First I want to say that I am very happy with vim. What follows are
my personal considerations about a resently published feature
request first. Secondly, a possible answer of the preceding email in
this tread (hopefully).
> USER_VIMRC, SYSTEM_VIMRC, USER_PLUGIN_DIR, SYSTEM_PLUGIN_DIR
IMHO a good idea to let one explicitly define this location rather
than find out where vim implicitly searches its configuration data.
I would use the names USER_VIM_PLUGIN_DIR and SYSTEM_VIM_PLUGIN_DIR
instead of the too general names USER_PLUGIN_DIR and SYSTEM_PLUGIN_DIR.
The idea must be: Don't let vim silently make difficult decisions:
When a path (directory or file) pointed by some of the environment
variable does not exist, then, in my opinion, vim should emit a
warning and then use some defaults rather than silently searching
its data at some other place.
When a environment variable is not defined, vim should behave in
some standard manner without emitting warnings or silently search
some configuration data.
There must be, in my opinion, a command line option that lets one
override any environment variable vim depends from.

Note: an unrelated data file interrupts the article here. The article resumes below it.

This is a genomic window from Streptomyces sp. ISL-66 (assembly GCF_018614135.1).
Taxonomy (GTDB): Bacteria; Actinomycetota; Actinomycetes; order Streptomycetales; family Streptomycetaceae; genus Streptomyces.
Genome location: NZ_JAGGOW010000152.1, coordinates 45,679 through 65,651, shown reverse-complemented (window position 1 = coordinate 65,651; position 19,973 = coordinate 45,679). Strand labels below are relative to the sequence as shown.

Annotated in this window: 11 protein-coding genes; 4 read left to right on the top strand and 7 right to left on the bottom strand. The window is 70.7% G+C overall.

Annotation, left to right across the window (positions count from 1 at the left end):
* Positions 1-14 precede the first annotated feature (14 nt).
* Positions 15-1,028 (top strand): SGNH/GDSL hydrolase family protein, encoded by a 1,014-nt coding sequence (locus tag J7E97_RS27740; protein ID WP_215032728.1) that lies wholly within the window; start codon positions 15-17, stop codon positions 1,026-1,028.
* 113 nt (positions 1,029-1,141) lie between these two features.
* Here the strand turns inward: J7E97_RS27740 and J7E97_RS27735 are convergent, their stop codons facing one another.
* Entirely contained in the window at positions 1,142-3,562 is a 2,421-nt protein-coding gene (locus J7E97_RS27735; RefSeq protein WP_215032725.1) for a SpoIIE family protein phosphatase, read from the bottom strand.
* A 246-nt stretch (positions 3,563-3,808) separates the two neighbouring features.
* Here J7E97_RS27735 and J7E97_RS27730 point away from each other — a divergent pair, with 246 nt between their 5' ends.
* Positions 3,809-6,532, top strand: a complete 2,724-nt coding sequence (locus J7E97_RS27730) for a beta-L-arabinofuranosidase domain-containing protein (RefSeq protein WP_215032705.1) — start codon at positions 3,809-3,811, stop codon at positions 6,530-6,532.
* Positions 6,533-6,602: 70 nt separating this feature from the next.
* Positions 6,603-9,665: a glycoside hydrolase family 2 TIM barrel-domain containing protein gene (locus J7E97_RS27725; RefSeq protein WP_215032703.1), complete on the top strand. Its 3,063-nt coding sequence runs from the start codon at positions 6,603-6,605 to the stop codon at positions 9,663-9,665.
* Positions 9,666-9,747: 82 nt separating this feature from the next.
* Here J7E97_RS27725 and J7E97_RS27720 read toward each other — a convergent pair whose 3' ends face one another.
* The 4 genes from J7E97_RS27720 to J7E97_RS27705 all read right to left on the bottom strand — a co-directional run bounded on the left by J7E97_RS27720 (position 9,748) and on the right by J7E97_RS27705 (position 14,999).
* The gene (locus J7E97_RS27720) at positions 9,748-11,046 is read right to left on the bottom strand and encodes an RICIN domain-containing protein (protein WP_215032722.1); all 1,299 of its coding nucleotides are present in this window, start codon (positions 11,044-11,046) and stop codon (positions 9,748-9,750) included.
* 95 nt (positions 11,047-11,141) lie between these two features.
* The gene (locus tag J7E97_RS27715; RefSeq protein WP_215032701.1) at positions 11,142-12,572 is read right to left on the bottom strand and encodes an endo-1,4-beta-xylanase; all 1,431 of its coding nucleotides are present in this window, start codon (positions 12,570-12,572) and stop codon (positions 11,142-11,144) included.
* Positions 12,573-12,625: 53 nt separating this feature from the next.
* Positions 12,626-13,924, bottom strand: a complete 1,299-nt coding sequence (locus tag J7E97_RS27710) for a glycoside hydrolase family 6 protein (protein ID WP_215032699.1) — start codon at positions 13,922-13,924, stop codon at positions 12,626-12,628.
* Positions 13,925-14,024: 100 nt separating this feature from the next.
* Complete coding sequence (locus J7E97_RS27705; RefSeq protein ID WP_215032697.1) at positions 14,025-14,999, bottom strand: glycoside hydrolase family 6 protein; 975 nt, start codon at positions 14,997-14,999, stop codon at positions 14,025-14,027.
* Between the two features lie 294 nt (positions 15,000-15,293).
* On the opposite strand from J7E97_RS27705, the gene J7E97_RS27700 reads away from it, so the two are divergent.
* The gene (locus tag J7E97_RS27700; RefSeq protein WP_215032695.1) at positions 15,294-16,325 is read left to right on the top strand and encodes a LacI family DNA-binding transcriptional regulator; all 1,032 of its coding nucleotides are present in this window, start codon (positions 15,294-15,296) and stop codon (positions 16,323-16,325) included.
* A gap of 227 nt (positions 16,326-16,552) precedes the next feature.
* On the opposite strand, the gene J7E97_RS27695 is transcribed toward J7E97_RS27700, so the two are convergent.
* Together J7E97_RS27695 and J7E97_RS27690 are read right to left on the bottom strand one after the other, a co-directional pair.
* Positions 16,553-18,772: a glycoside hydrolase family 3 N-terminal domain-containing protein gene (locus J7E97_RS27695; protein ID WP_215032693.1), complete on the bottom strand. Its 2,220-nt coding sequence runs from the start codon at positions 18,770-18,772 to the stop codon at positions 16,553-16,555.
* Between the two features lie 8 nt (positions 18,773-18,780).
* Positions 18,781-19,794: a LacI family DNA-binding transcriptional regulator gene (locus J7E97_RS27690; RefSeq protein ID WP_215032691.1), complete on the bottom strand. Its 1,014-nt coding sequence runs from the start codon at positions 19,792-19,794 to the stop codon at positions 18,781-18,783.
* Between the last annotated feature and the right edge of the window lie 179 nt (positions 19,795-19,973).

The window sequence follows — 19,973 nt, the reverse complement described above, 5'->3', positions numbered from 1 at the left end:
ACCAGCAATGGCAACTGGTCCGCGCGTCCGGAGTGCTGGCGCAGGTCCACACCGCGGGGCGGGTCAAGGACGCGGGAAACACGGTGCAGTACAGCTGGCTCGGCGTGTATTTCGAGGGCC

>>What if you are run vim from removable media?
> Do you mean the read-only media? ... Or, did you mean by
> 'removable media' something else than 'readonly media' ?
I think this could also be some writable memory stick that a
maintainer uses in order to have always her/his own environment. If
(g)vim is started from there but reads the environment variables
defined by the owner of the machine then the wrong configuration und
plugin files are used (in the eyes of the maintainer).
The problem can be generalized and have, in my opinion, nothing to
do with removable media, but with the use of multiple versions and
environments by one and the same user. E.g. a beta tester may use a
vim version that is still in development and test different
configurations, also different system configurations. But for
productive work she/he uses a stable version of vim with
corresponding configuration and plugin files.
I think this problems can already be solved now by means of the -u,
-U, and eventually the -i option and by defining the 'runtimepath'
within the vimrc file explicitly.
But when the idea with the new environment variables as stated above
will be implemented, then, as I mentioned above, it would make sense
to introduce a new commando line option to explicitly override any